Many tasks for modern robotic systems require the coordination of multiple interacting agents. Typical applications include amonst others search and rescue, surveillance coverage and environmental monitoring. The joint Sino-German research project COVEMAS, founded from DFG and NSFC, aims at reducing the energy cost of such cooperating multi-agent systems. Firstly, using the concept of event-triggered control, energy consumption in sensing and actuation can be drastically reduced. Secondly, the project studies the energy cost of the algorithms implemented to achieve the cooperative task and optimal controllers regarding this cost are designed.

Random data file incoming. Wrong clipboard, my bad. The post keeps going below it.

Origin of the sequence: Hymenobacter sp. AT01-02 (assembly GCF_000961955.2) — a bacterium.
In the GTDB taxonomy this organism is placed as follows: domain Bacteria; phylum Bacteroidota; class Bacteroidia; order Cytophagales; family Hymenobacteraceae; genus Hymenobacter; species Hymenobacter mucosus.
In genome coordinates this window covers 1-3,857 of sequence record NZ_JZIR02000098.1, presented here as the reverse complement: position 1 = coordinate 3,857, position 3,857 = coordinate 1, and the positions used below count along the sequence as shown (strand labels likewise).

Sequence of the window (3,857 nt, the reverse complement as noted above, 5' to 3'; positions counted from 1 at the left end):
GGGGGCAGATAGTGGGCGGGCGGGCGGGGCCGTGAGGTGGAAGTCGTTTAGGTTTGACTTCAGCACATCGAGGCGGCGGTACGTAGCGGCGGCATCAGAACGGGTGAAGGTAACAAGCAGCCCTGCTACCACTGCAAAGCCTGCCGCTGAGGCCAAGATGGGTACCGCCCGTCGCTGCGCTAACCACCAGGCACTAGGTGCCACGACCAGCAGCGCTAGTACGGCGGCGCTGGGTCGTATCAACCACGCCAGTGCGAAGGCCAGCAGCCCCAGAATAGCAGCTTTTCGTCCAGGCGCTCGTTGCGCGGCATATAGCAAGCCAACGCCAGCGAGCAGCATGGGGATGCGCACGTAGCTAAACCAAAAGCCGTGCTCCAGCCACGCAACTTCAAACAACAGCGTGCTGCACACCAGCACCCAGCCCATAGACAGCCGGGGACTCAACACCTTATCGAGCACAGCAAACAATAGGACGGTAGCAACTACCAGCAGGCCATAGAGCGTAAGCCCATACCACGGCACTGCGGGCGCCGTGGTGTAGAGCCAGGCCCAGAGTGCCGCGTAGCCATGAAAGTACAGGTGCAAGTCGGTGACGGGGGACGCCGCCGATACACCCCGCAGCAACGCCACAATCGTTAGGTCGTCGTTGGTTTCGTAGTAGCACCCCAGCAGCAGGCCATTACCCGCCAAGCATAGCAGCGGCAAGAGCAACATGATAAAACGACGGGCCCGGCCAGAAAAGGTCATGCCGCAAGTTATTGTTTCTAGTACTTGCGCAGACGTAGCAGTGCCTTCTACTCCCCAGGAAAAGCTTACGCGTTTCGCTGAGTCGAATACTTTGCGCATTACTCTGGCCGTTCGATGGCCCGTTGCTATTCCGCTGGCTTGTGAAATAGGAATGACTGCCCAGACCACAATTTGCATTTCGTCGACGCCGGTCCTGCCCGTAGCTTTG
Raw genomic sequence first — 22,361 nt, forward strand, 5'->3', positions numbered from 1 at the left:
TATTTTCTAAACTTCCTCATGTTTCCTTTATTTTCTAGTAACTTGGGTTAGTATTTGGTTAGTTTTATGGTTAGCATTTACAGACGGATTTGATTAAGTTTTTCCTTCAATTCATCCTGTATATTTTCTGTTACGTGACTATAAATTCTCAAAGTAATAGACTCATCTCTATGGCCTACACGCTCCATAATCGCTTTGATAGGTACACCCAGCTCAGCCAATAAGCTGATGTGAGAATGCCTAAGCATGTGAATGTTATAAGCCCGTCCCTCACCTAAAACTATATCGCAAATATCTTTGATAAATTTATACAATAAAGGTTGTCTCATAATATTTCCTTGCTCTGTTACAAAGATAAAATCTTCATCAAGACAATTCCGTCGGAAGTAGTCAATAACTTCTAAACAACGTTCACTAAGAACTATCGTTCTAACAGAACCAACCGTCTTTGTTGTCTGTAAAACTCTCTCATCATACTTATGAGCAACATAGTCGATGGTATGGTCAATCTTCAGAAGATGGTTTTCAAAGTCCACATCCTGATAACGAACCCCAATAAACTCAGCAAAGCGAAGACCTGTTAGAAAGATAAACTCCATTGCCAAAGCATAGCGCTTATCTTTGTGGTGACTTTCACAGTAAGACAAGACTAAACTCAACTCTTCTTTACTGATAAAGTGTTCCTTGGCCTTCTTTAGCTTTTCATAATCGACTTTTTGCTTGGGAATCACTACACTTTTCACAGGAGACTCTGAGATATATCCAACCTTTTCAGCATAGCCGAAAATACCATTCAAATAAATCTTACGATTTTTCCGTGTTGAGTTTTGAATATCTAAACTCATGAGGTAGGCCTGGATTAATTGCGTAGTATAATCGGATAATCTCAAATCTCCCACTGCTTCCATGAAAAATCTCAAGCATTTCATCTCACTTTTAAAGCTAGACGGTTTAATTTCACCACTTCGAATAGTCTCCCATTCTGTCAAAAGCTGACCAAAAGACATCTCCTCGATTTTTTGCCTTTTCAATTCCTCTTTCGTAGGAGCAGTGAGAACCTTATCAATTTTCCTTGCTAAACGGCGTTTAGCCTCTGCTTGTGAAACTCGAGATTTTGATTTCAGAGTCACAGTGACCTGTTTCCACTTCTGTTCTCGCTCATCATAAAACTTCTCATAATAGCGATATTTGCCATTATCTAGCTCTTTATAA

Typically distributed coordination algorithms for multi-agent systems assume continuous-time agent dynamics, sensing and actuation. While this holds true for the plant dynamics, the majorities of agents have digital microprocessors which take sensor measurements at certain discrete time instances and process them to update the control inputs. This inherently discrete process is commonly approximated by a time-continuous one by assuming significantly higher sensing and actuation updating frequencies, compared to the time constants of the agent and network dynamics. However, this requirement of a high sampling rate can lead to an inefficient usage of (limited) energy resources and high actuator wear. In order to reduce the amount of sensing and actuation, this project investigates event-based control for cooperating multi-agent systems. In event-based control updating the state measurement and/or the control input occurs only at certain discrete time instance, determined by a trigger function. Especially considering highly nonlinear plant dynamics, such as the Euler-Lagrange equations of motion which can be used to model a variety of agents, the reduced information available to the controller, as well as the piecewise continuous control law, can reduce the convergence speed of the system or in the worst case lead to instability. Thus the key challenge is the design of triggering functions which maintain the stability of the closed-loop system and achieve coordination between the agents.
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